Germany, Medicine, Health
Do microbes control our mood? If aliens were to examine a human, they would think we were just slavish organisms designed to feed microbes and carry them around. Our bodies contain ten times more bacteria than cells , and there are an estimated 3.
Network of experts join forces to fight rare disease Collaboration between research groups is key in tackling rare diseases such as auto-immune disease Myasthenia Gravis (MG). Indeed, the rarity of the disease means that it can be difficult to collect enough samples of blood and tissues to perform quality research.
Forecasting pollen in the atmosphere Runny nose, watery eyes and cough; these are the symptoms associated with respiratory allergies. About 20% to 30% of Europeans suffer from some type of respiratory allergy , according to the European Federation of Allergy and Airway Diseases Patients Associations .
Secrets of youth, based on prevention We age in two ways. There is the ageing we count by clock and calendar. And then there is biological ageing. The latter is written into our genes. But, it is also influenced by our lifestyle and history.
Human Bones from the Lab Scientists in Würzburg, in Germany, have created living bone material from human stem cells in their laboratory. The discipline is called tissue engineering and the aim of the scientists is to produce the perfect substitute for bone transplantation.
Healing bone defects using regenerative medicine Bone is one of the most frequently transplanted tissues. And the demand is rising. Transplants treat large defects like those caused by trauma, complicated fractures, tumour resection or osteoporosis. ...
Why Cells Turn Cancerous Cancer: about one in three Europeans is confronted with this diagnosis during their lifetime. Scientists at the German Cancer Research Center DKFZ in Heidelberg are investigating the development of cancerous cells to find out how their growth is controlled and what goes wrong in cancer cells.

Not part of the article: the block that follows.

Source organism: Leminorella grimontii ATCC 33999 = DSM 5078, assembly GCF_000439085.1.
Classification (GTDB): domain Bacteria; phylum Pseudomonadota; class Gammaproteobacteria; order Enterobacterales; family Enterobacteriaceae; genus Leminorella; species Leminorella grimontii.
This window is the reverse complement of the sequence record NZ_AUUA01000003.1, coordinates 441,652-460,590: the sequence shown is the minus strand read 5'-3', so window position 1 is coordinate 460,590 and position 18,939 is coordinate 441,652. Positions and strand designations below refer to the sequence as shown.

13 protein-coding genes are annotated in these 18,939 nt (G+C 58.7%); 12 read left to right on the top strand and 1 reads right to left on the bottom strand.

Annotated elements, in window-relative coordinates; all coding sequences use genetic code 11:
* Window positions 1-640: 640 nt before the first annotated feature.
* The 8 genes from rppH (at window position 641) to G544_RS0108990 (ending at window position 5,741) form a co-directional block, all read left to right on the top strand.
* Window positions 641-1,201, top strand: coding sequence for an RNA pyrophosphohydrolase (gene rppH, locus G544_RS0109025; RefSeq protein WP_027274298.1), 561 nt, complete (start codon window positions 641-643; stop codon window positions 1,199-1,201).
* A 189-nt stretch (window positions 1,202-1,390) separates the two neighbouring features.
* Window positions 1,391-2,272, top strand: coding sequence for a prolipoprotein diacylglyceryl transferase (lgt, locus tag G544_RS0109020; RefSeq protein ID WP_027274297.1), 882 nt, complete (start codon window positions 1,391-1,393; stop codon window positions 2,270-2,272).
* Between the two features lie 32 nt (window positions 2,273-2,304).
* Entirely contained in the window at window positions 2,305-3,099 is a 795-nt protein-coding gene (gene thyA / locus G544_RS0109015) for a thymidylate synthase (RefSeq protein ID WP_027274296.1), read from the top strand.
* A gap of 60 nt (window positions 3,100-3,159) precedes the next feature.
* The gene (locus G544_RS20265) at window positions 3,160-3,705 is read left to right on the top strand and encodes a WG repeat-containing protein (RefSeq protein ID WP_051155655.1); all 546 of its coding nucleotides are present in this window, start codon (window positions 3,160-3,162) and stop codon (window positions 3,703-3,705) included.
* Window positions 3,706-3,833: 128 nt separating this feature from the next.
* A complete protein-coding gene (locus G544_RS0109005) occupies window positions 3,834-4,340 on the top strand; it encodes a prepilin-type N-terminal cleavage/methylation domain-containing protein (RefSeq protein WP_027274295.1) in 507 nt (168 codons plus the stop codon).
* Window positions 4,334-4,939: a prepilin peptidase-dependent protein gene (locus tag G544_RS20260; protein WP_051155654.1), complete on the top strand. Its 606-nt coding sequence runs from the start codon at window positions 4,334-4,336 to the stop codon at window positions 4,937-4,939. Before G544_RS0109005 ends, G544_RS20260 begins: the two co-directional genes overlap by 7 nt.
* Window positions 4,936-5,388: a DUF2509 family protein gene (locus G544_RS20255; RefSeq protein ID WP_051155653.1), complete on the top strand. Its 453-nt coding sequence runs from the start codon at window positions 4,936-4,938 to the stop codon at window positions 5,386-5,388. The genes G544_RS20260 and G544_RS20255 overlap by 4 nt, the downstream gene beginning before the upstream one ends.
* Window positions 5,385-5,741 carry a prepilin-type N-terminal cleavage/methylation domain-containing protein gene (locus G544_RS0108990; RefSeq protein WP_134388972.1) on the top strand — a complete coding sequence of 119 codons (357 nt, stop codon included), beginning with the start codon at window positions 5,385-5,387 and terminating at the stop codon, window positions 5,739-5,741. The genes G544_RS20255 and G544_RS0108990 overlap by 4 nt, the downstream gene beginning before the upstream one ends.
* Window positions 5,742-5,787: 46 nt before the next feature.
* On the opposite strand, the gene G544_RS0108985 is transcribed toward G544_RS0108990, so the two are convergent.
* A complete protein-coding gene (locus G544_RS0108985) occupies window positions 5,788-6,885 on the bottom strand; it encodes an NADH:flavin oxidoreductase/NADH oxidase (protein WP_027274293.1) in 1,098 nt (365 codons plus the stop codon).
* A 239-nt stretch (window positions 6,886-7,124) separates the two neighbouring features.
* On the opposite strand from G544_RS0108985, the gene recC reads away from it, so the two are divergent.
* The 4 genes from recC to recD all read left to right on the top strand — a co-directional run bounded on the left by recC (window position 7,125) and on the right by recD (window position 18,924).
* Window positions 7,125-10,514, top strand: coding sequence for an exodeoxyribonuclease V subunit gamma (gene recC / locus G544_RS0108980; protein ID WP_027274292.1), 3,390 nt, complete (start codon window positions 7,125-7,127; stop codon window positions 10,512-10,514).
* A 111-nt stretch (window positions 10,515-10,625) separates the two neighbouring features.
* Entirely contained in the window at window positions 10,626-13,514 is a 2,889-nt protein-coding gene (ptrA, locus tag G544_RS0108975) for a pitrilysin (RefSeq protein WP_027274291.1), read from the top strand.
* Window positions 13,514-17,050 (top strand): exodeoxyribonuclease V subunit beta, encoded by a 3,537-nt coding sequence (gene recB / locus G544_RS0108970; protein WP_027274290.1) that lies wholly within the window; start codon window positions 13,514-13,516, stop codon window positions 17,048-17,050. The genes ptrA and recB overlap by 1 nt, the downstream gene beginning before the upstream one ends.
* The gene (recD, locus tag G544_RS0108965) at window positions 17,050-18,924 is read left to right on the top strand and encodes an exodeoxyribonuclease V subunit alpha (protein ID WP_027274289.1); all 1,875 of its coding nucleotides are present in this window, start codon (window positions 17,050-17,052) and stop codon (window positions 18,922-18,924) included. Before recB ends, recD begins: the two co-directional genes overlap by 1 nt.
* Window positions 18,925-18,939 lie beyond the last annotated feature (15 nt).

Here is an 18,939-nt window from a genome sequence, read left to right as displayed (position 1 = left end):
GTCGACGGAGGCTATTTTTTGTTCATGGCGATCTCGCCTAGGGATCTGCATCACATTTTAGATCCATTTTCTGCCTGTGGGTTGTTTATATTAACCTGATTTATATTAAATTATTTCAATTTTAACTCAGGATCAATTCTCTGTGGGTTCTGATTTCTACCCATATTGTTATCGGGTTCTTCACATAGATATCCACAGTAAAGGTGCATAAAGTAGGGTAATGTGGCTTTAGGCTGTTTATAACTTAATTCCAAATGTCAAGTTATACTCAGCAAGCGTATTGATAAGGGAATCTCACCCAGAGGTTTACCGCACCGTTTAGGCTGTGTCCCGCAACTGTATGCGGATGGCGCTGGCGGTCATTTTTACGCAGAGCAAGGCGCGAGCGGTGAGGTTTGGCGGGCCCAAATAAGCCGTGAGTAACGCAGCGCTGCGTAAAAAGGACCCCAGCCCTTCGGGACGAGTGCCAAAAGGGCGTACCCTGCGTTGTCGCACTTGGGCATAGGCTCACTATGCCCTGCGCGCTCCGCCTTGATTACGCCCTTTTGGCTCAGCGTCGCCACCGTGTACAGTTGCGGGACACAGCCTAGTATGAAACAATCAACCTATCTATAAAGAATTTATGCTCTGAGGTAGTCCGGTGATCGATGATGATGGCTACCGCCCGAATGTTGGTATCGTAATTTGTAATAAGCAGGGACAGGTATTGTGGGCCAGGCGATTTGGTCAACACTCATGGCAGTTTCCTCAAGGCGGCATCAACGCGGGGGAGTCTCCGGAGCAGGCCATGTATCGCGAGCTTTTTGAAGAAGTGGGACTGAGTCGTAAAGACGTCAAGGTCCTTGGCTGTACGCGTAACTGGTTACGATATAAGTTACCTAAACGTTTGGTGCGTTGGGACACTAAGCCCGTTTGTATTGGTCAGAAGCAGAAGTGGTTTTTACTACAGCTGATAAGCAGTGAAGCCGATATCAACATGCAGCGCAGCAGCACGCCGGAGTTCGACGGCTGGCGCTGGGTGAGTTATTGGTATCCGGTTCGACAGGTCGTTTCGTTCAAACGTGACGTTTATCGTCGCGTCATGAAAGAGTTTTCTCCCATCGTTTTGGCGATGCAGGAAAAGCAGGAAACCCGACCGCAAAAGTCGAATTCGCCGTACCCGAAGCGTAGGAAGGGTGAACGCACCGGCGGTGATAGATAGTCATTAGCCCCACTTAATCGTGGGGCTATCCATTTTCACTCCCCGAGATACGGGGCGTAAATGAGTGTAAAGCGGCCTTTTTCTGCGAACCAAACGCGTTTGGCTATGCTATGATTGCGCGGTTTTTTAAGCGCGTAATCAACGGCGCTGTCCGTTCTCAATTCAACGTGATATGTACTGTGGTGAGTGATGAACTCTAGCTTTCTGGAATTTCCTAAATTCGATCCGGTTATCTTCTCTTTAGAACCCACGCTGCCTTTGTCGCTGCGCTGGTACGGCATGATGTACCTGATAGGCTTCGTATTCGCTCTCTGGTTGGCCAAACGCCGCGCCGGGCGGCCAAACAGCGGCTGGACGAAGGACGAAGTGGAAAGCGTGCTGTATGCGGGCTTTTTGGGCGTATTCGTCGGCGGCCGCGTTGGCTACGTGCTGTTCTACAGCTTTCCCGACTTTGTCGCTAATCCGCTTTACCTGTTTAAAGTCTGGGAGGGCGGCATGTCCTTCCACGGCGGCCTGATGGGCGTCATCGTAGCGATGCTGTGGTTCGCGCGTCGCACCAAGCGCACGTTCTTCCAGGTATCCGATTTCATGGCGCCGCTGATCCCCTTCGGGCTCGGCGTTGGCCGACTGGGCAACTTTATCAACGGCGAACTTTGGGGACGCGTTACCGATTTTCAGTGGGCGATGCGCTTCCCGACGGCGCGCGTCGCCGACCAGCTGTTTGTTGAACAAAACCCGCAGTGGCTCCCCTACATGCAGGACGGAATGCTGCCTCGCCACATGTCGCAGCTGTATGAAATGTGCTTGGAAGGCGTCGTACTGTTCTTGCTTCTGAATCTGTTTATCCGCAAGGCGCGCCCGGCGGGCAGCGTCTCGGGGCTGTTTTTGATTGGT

Towards new cancer therapies In 2012, about 8.2 million people died of cancer making the disease a major cause of death worldwide. According to the WHO World Cancer Report 2014 , this figure is expected to rise within the next two decades.
Proteins: The Key for all Diseases? The impact if this challenge could be huge, as this set of data could l ead to new therapies and diagnosing tools for virtually all diseases , including diabetes or cancer. Proteins are everywhere.
Christian Poets - Treating lung disease in infants The intensive care of neonates has advanced considerably in the last decades. But very early preterm infants are still at risk of dying. Artificial ventilation or additional oxygen is often needed to support the lungs of the premature babies.
Mum’s diet mirrors child’s food allergies About 20 million Europeans are subject to food allergies. Now scientists are looking at these allergies in new ways. It involves the food industry in its work and pays special attention to the link between early diets and allergy in later life .
New therapy against rare gene defects European scientists set up new therapeutic approaches to tackle specific Lysosomal Storage Disorders: a new drug combination and enzyme replacement therapy against Pompe disease and gene therapy against MPS V I (Mucopolysaccharidosis VI).